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    I don't see why grants couldn't be removed entirely and then the amount of student loan available raised. Then everyone would be in the same situation: borrowing money as an adult as an investment which they will return later. Students from low-income households would still be able to go to uni if the student loan were raised to amount that people could actually subsist off.
    :dontknow:
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    The system is completely fair. The sad thing is most students have no idea how to pay off 20k of debt once they leave.
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    so let's make this clear
    some of you seem to want students to pay for their own education.
    OK that will be at least £10K a year tuition fees because they are currently heavily subsidised.
    Who will lend this money?
    The Government can't afford it, the current loan subsidy is going to cost the taxpayer a fortune. Only 75% of loans will be paid back by the Govt's own calculations. Presumably then you want the 'adult' solution of commercial bank rates and the 'adult' solution of paying it back as soon as you finish regardless of income.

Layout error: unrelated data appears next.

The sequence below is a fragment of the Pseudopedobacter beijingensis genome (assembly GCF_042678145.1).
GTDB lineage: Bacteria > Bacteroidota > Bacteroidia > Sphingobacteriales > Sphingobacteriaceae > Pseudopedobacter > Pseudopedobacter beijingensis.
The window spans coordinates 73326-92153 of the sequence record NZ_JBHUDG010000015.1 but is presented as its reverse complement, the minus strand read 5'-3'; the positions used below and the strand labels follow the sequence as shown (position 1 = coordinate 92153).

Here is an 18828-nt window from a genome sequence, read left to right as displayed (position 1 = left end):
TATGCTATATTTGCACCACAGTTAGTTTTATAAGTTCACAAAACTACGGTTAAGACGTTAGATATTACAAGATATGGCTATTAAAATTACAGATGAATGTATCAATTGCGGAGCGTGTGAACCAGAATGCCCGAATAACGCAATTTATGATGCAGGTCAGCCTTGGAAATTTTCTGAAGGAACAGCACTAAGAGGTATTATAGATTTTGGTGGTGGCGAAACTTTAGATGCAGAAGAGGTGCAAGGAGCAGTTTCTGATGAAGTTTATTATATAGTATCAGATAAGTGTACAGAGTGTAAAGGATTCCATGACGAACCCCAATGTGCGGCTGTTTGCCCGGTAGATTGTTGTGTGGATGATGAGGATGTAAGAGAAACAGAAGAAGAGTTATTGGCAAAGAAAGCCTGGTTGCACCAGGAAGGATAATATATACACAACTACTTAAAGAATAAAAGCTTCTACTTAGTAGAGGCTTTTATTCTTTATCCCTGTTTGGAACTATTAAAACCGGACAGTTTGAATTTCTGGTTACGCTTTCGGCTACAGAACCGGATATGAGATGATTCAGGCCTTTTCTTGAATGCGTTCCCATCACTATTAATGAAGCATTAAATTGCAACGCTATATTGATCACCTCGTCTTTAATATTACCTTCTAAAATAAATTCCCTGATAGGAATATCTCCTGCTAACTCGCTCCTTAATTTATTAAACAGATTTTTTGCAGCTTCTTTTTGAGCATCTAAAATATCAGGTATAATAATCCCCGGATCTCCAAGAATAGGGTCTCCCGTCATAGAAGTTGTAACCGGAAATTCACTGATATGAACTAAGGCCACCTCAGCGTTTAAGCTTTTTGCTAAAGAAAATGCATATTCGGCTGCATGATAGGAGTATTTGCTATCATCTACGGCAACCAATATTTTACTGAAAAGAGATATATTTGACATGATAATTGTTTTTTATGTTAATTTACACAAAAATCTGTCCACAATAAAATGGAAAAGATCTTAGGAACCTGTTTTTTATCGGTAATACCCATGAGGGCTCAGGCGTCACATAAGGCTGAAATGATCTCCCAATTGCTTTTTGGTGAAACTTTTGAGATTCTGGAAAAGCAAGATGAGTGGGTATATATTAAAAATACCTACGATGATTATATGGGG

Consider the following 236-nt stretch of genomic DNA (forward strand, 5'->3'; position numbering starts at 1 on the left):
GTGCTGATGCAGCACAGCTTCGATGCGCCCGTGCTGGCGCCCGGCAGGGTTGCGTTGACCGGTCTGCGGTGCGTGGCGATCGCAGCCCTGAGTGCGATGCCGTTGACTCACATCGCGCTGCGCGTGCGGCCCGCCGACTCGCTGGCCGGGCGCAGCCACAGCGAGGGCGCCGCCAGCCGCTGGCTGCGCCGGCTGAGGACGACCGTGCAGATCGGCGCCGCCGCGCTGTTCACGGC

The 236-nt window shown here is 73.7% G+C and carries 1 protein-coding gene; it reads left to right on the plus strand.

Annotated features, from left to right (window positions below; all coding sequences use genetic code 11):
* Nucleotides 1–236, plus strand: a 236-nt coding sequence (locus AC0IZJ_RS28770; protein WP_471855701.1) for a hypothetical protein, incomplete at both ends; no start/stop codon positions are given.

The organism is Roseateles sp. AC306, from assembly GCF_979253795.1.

You should be careful what you wish for!
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    I get full loans and grants, but I don't agree with the way those whose parents earn more money get less. I don't think you can really expect parents to cover university costs for 3 or 4 years. At sixth form, I could understand, but most university students are over 18, independent and their parents won't be there during term-time.